Ideally, the GM should be as challenged as the player, and not just becuase they play all the NPCs. Them GM isn't there just to stroke the Players' ego, but they aren't there just to kill the PC either. Be fair, be real, etcetera.

Static encryption is all ways venerable to brute force, and is in a constant race to keep it ahead of hardware. The time to crack will always be kind of tied to the hardware. You can only use so much encryption on your system before you choke to death on it. On the other side you can always bring down the time to brake by throwing more hardware at it.

Conclusion unless you are talking about a file that is never used in any kind of real time application you are tied to your hardware. Given this unless you are going to put big blue on every desktop or transport unencryption the data across the network, HEHEHE, you really can't do much more then slow hackers down.

For game play I would make the interval between test a couple of hours. That I would think would give the right feel.

Conclusion unless you are talking about a file that is never used in any kind of real time application you are tied to your hardware. Given this unless you are going to put big blue on every desktop or transport unencryption the data across the network, HEHEHE, you really can't do much more then slow hackers down.

For game play I would make the interval between test a couple of hours. That I would think would give the right feel.

Hehehe, slow those hackers down for a few **thousand years** that is. The 'computational cost' of an encryption algorithm is unimaginably small compared to the computational cost of brute forcing said encryption.

If I can find some time, I'll write up some still 'gameable' ways of breaking encryption that don't rely on brute force attacks.

If I can find some time, I'll write up some still 'gameable' ways of breaking encryption that don't rely on brute force attacks.

like say sampleing traffic and looking for patterns? thats how one breaks atleast one of the available encryption systems on current wifi.

QUOTE (jervinator) |

As I learned from Dr. Who, "pure mathemeaics do not lie". |

That's like saying "pure words do not lie".

QUOTE (hobgoblin) |

like say sampleing traffic and looking for patterns? thats how one breaks atleast one of the available encryption systems on current wifi. |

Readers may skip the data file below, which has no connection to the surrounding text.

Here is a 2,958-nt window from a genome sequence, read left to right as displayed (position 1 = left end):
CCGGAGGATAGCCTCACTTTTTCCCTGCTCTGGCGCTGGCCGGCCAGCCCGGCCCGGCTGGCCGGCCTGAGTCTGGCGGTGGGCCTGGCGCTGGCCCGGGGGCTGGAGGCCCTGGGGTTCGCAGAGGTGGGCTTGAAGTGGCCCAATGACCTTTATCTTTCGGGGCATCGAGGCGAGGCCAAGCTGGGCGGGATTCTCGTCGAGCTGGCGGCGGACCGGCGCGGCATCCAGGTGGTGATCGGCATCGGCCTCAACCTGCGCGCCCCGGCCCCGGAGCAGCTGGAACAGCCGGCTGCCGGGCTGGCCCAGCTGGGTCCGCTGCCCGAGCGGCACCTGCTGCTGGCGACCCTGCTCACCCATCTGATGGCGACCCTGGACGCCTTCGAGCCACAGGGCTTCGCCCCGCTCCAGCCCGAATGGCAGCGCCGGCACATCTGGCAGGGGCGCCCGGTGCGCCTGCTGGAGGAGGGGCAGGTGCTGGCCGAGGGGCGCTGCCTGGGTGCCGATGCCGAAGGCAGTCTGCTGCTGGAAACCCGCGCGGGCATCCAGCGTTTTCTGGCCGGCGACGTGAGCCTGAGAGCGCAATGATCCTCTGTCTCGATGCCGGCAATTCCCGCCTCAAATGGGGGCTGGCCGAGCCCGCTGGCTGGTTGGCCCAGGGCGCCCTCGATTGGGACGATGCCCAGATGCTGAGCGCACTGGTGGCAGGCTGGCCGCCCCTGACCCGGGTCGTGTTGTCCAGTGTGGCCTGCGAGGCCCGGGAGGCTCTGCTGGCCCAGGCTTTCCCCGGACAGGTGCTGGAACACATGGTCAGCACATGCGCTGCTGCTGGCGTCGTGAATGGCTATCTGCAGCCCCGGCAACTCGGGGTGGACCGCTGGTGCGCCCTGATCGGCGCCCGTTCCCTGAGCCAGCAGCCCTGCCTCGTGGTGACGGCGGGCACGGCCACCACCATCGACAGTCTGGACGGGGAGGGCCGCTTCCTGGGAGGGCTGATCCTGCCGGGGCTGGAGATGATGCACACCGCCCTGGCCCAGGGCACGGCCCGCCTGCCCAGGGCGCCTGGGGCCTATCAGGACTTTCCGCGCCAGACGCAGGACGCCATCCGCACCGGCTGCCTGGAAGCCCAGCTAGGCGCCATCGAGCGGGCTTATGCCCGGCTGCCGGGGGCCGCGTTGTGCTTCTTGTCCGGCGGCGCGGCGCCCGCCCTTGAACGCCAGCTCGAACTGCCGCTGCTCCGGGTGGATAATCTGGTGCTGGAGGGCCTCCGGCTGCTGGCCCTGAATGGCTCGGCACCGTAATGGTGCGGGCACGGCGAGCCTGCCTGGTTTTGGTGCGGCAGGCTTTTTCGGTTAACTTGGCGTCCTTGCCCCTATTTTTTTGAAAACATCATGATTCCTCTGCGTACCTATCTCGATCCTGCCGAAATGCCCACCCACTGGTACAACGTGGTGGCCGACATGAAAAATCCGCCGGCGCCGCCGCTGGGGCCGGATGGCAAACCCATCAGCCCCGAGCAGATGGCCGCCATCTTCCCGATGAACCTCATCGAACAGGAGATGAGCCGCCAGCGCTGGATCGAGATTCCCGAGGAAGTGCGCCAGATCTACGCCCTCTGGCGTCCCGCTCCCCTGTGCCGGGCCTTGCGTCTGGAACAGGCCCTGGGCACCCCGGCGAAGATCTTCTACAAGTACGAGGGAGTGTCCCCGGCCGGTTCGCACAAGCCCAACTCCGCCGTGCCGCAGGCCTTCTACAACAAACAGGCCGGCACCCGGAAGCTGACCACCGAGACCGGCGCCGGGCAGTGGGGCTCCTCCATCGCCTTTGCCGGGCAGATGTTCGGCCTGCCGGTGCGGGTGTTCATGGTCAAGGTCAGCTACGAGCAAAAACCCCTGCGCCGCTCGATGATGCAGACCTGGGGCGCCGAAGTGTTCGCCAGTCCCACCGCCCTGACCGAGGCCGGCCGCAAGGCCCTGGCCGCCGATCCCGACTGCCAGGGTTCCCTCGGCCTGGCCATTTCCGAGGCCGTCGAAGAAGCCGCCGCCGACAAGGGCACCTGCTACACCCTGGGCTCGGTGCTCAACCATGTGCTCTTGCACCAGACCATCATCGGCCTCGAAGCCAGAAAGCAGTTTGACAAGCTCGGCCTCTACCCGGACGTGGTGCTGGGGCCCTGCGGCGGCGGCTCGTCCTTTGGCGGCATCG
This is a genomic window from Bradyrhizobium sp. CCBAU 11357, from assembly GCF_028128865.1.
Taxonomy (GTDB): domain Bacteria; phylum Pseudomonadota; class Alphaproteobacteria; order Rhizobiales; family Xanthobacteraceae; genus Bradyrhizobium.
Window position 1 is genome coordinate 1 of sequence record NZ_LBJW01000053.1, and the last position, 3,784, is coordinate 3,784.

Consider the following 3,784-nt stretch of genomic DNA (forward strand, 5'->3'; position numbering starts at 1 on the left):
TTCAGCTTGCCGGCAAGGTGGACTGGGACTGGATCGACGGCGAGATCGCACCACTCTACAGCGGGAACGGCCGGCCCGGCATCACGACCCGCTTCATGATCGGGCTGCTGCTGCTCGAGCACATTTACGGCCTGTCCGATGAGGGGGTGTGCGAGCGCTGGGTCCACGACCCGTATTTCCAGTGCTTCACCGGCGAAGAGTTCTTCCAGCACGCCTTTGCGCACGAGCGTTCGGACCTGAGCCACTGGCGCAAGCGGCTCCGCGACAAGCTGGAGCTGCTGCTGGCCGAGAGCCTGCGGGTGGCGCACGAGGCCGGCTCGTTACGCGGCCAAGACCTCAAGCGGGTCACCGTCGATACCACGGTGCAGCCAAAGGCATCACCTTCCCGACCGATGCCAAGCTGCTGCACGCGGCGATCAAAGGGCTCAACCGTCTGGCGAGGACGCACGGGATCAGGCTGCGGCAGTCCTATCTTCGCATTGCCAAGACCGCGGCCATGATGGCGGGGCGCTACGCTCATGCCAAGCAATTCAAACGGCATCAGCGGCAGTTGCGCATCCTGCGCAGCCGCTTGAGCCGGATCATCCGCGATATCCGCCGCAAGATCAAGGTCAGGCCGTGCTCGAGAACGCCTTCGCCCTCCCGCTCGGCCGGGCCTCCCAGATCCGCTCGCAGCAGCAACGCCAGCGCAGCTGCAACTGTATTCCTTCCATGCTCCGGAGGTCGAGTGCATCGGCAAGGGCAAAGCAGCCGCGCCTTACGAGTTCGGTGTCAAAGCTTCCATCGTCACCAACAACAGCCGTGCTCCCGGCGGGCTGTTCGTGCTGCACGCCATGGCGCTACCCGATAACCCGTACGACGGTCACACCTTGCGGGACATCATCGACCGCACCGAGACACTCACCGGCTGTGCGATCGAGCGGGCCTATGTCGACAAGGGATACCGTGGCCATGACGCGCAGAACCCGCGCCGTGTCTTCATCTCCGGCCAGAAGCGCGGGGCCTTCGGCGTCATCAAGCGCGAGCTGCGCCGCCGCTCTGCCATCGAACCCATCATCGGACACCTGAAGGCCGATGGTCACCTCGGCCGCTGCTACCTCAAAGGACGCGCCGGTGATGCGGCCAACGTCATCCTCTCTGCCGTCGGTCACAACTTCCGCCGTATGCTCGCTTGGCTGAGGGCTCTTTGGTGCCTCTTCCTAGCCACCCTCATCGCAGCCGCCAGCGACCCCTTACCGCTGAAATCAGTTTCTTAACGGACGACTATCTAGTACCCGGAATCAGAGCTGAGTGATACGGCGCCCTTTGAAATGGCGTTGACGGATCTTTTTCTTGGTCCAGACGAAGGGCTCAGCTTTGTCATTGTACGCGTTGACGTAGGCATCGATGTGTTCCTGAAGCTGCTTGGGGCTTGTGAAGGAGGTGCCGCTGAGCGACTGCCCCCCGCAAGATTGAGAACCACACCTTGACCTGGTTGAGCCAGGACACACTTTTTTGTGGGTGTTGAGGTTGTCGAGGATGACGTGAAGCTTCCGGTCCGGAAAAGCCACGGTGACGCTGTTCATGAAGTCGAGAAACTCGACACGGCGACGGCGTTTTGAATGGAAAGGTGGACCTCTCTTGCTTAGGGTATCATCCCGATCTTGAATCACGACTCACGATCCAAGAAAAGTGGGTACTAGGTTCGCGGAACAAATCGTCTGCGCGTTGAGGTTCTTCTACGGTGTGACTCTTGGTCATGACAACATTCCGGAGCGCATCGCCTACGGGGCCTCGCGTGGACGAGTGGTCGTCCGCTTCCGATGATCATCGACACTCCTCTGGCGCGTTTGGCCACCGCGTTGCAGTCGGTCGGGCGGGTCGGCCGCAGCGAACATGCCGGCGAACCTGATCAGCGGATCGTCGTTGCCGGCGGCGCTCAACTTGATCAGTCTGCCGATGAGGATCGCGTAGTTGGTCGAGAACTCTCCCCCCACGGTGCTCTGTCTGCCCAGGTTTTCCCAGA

WEP's algorithms/design is "broken". "Broken" is actually a term of art which means that the algorithm can be decrypted by an unauthorized user (ie, one who does not know the key) in less time than it takes to do an exhaustive search of the keyspace.

Whenever an encryption algorithm becomes known as broken, anyone truly concerned about security will cease to use it. There are plenty of other algorithms that you can move to. Any algorithm that can be defeated by sampling of encrypted data (in less time than exhaustive search of keyspace) is broken, and should not be used. Yes, this includes WEP, which is why we now have something called WPA which users are encouraged to use instead.

WEP is now considered to be rather like the deadbolt you put on your front door -- it's only good for keeping out people who are not really determined to get in.

If you want a good reason for encryption to be breakable in the Shadowrun world, think about who is most likely to provide encryption algorithms for sale to the general public -- governments and corporations. Anyone who pays attention to the government with respect to encryption for the past few years know that the government wants to design weakness into encryption standards so law enforcement can break it when it wants to.

Because most people in Shadowrun are going to buy their encryption from a third party (as opposed to designing it themselves), it is a very easy thing to attribute the ease of breaking the encryption to the idea of designed weakness. The corps who provide these encryption codes obviously want to be able to break them themselves.